What is miso all about?
If you haven’t heard of miso before, it’s a type of fermented soybeans. Miso usually comes in the form of a paste and can be added to soup, salad dressings, or stir-fry for a boost of flavor. But besides flavor, miso is one of those incredible, good-for-you foods that we don’t hear about all too often.
Miso is your gut’s best friend.
What makes miso so healthy for our bodies, and particularly our digestive and immune systems, is the fermentation. During fermentation, enzymes and probiotics are formed naturally in the soybeans, and we consume them when eating miso. Instead of your stomach working solo to break down all the food you eat, you can think of these enzymes and probiotics as your stomach’s helpful assistants. Since they help with the process of breaking down food, your body can expend less energy during the digestive process—meaning you won’t feel so sluggish after eating a large meal!
What are some other fermented foods?
Other examples of fermented foods are kimchi, sauerkraut, kombucha, tempeh, water kefir, and coconut yogurt.
What else can miso and fermented foods help with?
- The digestive system requires certain conditions such as optimal nutrition, fiber, and probiotics.
- Your body’s systems are interconnected and an imbalance can trigger a domino effect (acid reflux, indigestion, irritable bowel disease, etc.) and lead to poor absorption and malnourishment.
- When you adopt a plant-based diet and consume whole foodsandfermented foods, you give your body what it needs.
- Did you know that 80% of your immune system is in your digestive system?
- Fermented foods contain naturally occurring probiotics. Antibiotics and digestive illnesses can reduce the number of good bacteria, weakening your immune system, so probiotics are especially helpful for those with a history of antibiotic use.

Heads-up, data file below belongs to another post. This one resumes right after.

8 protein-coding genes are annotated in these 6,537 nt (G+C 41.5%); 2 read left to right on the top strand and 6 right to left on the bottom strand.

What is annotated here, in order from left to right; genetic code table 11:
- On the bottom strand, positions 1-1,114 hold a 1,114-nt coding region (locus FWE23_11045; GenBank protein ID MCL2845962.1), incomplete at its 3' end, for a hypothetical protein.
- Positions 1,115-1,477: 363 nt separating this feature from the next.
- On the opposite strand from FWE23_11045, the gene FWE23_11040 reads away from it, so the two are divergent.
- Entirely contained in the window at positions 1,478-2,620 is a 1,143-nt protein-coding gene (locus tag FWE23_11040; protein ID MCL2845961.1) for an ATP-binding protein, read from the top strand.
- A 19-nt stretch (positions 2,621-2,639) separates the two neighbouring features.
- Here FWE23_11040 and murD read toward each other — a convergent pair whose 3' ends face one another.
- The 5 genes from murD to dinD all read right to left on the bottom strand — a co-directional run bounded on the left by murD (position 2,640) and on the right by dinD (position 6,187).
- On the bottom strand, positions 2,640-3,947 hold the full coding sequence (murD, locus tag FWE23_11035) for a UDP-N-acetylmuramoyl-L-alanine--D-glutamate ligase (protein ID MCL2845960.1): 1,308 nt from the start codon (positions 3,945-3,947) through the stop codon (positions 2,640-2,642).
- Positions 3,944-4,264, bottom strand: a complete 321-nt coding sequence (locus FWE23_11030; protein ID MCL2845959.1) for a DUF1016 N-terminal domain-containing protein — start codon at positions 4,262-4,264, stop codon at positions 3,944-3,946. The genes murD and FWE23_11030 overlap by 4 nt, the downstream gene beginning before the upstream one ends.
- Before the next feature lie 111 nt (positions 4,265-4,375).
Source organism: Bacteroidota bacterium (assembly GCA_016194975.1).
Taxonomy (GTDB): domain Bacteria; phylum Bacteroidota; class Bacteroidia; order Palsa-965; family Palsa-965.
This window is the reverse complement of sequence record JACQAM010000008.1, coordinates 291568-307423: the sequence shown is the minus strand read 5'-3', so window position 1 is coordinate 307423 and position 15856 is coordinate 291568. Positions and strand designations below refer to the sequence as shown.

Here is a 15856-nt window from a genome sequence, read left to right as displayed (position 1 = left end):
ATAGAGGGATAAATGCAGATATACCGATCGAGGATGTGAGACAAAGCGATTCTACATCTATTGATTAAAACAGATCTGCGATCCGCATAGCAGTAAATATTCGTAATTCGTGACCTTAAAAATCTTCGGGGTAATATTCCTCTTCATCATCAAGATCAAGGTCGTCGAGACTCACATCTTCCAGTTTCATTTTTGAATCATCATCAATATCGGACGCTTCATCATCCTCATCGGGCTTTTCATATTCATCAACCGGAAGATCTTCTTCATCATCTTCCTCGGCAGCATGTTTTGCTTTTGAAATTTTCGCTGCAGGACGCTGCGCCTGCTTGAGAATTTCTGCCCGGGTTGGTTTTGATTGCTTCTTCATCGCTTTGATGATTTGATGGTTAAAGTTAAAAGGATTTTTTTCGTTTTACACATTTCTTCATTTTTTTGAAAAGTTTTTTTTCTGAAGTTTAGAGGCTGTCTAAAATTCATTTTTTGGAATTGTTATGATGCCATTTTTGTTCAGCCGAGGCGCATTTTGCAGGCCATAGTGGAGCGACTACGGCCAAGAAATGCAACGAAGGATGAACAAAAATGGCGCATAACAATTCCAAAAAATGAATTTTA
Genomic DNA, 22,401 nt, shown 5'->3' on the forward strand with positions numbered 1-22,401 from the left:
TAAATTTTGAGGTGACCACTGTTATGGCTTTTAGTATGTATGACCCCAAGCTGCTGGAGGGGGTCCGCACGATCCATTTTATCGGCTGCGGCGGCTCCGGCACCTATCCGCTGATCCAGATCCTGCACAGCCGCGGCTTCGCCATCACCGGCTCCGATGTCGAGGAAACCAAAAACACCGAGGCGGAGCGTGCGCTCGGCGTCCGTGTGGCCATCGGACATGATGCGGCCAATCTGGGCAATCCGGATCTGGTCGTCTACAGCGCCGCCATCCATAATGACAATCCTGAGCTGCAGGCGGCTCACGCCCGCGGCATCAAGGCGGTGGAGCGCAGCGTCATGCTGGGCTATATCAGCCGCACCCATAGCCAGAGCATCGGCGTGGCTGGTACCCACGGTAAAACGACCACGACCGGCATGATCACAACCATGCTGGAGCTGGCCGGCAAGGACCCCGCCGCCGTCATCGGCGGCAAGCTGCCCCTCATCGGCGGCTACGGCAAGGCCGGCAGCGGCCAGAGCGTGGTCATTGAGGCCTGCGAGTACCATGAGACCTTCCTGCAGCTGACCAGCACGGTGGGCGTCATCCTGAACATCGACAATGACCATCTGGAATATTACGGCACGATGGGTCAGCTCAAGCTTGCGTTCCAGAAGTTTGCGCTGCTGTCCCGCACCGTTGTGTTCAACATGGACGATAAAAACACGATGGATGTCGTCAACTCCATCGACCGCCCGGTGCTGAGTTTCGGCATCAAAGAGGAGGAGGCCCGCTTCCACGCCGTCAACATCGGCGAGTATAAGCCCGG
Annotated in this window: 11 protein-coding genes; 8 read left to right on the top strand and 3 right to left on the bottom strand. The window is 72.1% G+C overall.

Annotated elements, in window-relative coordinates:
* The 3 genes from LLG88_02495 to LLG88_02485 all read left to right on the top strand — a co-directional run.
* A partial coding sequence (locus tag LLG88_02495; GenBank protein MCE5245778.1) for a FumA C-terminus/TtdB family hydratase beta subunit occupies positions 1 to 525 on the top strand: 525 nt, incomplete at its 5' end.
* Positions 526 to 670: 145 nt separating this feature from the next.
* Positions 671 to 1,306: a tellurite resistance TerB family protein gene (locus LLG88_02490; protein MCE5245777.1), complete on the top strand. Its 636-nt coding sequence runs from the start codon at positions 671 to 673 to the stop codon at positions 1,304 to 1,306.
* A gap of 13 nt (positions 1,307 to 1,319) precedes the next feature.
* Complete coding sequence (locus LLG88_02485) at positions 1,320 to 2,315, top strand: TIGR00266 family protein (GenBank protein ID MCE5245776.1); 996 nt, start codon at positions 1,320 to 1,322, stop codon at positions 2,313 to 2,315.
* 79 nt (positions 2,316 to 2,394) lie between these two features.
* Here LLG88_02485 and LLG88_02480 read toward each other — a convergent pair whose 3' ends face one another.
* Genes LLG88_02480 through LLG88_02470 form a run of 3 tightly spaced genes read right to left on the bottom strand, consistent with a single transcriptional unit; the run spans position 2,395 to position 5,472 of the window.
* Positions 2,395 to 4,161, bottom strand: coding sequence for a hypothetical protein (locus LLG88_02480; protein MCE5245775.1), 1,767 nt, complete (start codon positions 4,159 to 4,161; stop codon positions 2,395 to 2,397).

- In order to get the most benefit from fermented foods, incorporate them into most of your meals throughout the week.
- A few sips of a fermented beverage (such as kefir or kombucha) or a few tablespoons of fermented fruits or vegetables (such as sauerkraut) is all you need.
Country Miso Soup
10 minutes prep, 40 minutes total
10 full servings
Can last 3 days in the fridge
What’s In It:
- 10 cups water
- 1 sheet kombu
- 4 dried shiitake mushrooms
- 1 small onion, halved and cut into slices
- 2 large carrots, peeled, halved, and cut into small pieces
- 2 to 4 stalks of celery, cut crosswise into small pieces
- 1 block organic tofu, cut into chunks
- 1 package King Soba brown rice noodles or kelp noodles
- 4 pieces of kale, stems removed and leaves cut into bite sized pieces
- 1 cup miso paste (½ dark and ½ light)
- ½ cup wakame (seaweed), soaked for 5 minutes and cut into bite sized pieces
- 3 green onions, chopped
How It’s Made:
Boil the 10 cups of water in a pot. Lower heat and add the strip of kombu and half the shiitake mushrooms (this adds extra nutrients to the soup broth). Add the onion, carrots, and celery and simmer for 30 minutes.
At the end of the 30 minutes, add the rest of the shiitake mushrooms and the tofu cubes and simmer for another 10 minutes. While that’s cooking, cook noodles according to package.
Add the kale to the soup and let simmer for 10–15 minutes.
Remove 1–2 cups of soup stock and pour in a separate bowl. Stir the miso paste into the separated stock*. Once dissolved, add the miso mixture, noodles, and wakame into the pot. Turn off the heat and stir.
Serve soup in bowls and garnish with chopped green onions.
*Always add miso paste at the end. Miso is very delicate and should never be boiled; too much heat will destroy its natural enzymes.